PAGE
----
The worlds of fashion and music have always been inextricably linked so it's surprising that until now nobody has come up with a series looking at the connections between the two. Step forward the good folk at - where else? - BBC4 who bring us Oh! You Pretty Things, a three-part documentary presented by Lauren Laverne which kicks off on Wednesday night at 9pm.
I'd have thought that the 1950s would have been the perfect starting point for the programme, what with Teddy Boys terrorising the hell out of ordinary decent citizens with their brilliantined duckarse haircuts and flowing drape jackets but no, the focus in the opening instalment is on the 60s so we can have few complaints there.
One of the clips on a cliptastic show is of the Small Faces going mental buying gear in Carnaby Street boutique Lord John. Not only were the band one of the most under-rated outfits of their time but they also happened to be quite dapper wee gents to boot. Mods to a man, the Small Faces looked just as good as they sounded, a look which you can still see about the place. Indeed, when the Blades returned for those two amazing gigs at the Olympia last December the audience resembled a Mod convention.
Honestly, every second person was wearing a Fred Perry or Ben Sherman and it wasn't just chaps and ladies of a certain vintage either. Check out the online videos for young Tallaght band Gangs and you'll see that certain styles retain their cool down the decades for the simple reason that they look great and are smart into the bargain.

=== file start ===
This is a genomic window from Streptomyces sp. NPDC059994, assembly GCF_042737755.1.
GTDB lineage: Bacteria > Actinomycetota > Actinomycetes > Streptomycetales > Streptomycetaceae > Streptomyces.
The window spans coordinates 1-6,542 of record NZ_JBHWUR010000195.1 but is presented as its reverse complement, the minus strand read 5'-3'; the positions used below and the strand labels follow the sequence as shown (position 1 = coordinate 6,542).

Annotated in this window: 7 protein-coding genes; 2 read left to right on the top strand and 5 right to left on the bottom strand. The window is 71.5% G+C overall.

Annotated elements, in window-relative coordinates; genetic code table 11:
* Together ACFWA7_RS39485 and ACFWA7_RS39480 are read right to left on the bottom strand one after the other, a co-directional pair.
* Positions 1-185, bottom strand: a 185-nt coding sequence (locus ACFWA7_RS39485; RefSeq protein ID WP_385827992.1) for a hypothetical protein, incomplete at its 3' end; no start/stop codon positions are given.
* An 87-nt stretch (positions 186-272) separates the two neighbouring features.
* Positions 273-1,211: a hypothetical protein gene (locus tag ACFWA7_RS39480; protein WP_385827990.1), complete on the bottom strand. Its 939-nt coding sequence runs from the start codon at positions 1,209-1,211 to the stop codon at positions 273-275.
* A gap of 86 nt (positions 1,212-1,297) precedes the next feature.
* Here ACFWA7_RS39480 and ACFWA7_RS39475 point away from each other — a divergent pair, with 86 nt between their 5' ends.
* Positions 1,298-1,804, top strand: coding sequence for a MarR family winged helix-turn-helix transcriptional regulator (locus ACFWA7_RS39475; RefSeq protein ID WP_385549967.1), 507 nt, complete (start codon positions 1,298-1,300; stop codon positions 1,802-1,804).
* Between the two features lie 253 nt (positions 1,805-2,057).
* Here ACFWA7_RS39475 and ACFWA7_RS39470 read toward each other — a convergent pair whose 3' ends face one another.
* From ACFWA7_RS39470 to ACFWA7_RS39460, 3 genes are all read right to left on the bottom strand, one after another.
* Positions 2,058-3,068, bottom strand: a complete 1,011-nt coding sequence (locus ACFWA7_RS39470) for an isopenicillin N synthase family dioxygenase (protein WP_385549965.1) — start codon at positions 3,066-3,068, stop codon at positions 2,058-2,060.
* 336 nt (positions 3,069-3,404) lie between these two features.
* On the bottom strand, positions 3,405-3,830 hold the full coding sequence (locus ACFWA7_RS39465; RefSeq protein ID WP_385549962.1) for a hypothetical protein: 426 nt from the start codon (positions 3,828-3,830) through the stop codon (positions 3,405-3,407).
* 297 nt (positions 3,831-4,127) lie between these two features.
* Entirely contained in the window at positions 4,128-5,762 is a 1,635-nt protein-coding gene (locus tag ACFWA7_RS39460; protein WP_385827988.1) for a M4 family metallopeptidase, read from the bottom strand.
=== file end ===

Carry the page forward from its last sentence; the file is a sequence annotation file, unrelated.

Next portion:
I can't help but laugh when I think how those hipsters wandering about the place today, with their ironic facial hair and that ridiculous no-stockings and skinny jeans look, are going to feel when they look back at their selfies in a decade's time and weep with embarrassment. That'll be fun and no mistake.
Among the other delights awaiting us on Wednesday are the sight of Cilla Black in a mini-dress inspired by the costumes in the Richard Burton movie Becket and an examination of the way the Beatles and Rolling Stones (inset) moved from their relatively simple early looks (the Stones look like trainee accountants rather than a threat to society) into the realm of colourful psychedelic garb as the whole Swinging London scene exploded. Then again, it could have been the drugs.
Awaiting us in future programmes are the gaudy delights of Glam and the DIY couture of Punk in the 70s and the sheer madness that was the New Romantic movement in the early 80s. Thanks Beeb4.
>>> george byrne